In the US and Asia, capex has been driving improvements in corporate performance. Now, after 6 sluggish years, a positive trend has emerged in Europe as well.

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Will the renminbi ever really be a reserve currency?

Just over a year ago the renminbi passed a significant milestone when the IMF included it in its Special Drawing Rights currency basket, along with the dollar, pound, euro and yen.

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by UBS
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Rise of the robo-taxi: driving transport disruption

Robo-taxis are coming. Singapore will be testing vehicles as early as next year, and ultimately they could prove significantly cheaper and more popular than current mass-transit systems.

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How women got wealthier

By 2021 women will be in charge of $18tn worth of the world’s wealth. Their control is rising more quickly than men, but what is behind this growth?

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The geopolitics of trade: who is winning?

These are uncertain times for global trade, and not just because of Donald Trump’s protectionist rhetoric.

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China’s tech titans break into finance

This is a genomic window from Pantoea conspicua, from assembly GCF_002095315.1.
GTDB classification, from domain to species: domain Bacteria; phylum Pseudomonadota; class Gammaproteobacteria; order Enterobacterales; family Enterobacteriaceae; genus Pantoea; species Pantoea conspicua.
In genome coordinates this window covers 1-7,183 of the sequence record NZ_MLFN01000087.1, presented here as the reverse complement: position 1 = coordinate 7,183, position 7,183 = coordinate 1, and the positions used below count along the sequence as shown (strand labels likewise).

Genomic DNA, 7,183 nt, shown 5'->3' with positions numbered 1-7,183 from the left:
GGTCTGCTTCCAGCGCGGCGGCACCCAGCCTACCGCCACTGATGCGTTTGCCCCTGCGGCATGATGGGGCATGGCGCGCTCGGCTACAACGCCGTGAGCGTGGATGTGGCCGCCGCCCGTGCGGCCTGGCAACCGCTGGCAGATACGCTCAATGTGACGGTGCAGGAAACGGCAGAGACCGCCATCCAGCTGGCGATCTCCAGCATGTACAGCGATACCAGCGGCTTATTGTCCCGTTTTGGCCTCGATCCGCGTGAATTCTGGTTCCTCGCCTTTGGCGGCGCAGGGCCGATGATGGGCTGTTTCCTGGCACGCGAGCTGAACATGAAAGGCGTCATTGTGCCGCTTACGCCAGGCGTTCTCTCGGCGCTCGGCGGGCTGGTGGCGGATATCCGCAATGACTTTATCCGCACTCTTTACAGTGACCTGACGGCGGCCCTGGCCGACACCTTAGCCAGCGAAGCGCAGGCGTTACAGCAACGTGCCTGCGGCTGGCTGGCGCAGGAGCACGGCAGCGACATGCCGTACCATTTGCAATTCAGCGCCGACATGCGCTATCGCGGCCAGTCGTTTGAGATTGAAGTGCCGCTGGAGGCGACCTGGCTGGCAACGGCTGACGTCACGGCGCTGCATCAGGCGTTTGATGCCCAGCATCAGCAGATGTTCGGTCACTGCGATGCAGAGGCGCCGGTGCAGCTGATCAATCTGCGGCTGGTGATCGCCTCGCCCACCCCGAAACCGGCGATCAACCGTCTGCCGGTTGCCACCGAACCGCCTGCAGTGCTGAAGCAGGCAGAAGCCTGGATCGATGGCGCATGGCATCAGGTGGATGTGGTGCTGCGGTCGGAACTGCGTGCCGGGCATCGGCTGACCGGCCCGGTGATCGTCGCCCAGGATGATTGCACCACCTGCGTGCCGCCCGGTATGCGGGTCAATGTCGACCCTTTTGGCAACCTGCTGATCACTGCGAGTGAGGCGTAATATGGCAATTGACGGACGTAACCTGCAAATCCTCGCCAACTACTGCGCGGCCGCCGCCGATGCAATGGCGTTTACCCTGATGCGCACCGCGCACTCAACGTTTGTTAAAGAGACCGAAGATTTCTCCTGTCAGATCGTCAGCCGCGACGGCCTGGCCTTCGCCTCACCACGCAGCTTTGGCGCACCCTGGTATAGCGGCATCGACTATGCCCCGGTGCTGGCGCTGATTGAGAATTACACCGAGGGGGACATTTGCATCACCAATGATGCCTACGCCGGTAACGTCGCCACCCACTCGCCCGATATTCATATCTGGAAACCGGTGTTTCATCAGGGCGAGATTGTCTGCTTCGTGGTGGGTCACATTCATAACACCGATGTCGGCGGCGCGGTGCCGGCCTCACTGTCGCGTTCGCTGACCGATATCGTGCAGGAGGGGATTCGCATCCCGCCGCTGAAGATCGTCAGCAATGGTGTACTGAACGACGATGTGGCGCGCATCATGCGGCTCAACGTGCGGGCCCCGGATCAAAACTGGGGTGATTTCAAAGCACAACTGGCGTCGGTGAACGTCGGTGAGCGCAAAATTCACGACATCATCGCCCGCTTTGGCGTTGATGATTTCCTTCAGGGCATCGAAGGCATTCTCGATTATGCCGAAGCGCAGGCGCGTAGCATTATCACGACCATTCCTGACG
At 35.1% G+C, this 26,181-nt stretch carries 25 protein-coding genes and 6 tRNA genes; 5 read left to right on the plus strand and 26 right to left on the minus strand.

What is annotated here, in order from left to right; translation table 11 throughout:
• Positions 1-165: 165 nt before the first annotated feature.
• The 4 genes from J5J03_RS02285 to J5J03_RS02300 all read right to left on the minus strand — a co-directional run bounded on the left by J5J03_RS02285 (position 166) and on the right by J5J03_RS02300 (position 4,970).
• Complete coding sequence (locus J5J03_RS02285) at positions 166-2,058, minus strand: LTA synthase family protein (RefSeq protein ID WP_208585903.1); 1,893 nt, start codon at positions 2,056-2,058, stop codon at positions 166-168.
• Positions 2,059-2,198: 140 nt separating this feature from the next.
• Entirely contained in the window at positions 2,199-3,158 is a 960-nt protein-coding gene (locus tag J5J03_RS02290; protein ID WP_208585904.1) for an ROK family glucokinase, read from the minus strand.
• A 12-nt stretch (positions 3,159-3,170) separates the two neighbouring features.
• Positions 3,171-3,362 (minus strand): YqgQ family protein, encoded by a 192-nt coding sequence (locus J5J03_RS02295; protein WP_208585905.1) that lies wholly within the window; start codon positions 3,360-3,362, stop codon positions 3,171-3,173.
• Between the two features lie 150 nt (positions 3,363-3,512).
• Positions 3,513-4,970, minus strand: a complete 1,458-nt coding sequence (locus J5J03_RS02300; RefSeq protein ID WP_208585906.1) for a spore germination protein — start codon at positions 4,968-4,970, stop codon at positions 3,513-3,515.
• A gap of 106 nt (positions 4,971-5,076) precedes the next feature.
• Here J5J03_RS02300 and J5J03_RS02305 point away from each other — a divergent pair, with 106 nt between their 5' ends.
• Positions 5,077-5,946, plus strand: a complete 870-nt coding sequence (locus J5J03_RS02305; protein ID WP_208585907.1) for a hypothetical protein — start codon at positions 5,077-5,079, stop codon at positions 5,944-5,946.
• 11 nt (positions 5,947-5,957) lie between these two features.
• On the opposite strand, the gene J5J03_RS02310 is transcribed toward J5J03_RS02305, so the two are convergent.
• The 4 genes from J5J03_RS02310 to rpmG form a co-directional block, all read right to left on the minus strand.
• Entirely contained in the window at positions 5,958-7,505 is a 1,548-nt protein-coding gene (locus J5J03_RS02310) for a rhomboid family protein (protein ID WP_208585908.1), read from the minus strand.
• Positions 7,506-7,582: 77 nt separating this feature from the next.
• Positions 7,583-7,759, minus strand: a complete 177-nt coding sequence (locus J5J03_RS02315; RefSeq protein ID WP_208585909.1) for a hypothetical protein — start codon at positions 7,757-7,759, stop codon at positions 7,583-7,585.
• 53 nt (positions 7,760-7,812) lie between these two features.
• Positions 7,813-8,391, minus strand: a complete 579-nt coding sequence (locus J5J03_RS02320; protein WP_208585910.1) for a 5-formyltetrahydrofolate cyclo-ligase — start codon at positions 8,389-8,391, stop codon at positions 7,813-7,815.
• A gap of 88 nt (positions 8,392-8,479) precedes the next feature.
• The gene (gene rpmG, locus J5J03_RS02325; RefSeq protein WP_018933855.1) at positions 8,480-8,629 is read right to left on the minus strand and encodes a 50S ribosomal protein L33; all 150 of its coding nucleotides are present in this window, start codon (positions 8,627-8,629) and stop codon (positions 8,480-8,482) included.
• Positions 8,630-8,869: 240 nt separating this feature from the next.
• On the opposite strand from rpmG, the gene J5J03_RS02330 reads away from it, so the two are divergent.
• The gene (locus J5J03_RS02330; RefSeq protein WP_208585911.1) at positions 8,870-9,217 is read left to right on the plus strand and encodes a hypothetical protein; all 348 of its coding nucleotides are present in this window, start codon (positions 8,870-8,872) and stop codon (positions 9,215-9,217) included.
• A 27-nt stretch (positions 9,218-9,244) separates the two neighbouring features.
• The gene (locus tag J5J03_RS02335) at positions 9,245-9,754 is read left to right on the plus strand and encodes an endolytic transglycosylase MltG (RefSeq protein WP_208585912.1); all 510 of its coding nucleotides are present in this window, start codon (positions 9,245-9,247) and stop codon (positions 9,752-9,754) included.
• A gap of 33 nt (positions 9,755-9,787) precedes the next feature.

China’s tech titans break into finance

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by UBS
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Asia’s innovation boom: where it’s happening and why it matters

Asia's R&D spend is on track to exceed Europe and the US combined by 2020. But which countries are innovating, what are the implications and are investors pricing in the potential?

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Relearning the rules of Adam Smith

Many of the core ideas behind Adam Smith’s vision of capitalism are being ignored.

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The boom in digital trade: how data are replacing physical goods

By 2025, cross-border data flows could be worth $20tn, more than current global trade in goods.

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by UBS
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Active vs Passive Investing

There’s been a boom in passive investment since the turn of the millennium, channeling the flow of capital away from mutual funds into hedge funds and sector specialists.

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How US businesses lost faith in globalisation

For the past three decades western multinationals have been outsourcing production to low-cost countries such as China.

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Unwinding QE in the eurozone: who stands to lose?

The ECB’s quantitative easing programme is still expanding and has now reached more than €2tn.

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The fall of King Dollar

2017 promised to be a strong year for the US economy, driven by the Trump trade. But things have gone off the boil and the dollar has remained weak.

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Cybercrime: how safe is our money in a cashless world?

The drive towards a cashless society may eventually eliminate cash-based crimes, but there are myriad ways our digital life can be exploited by criminals and even governments.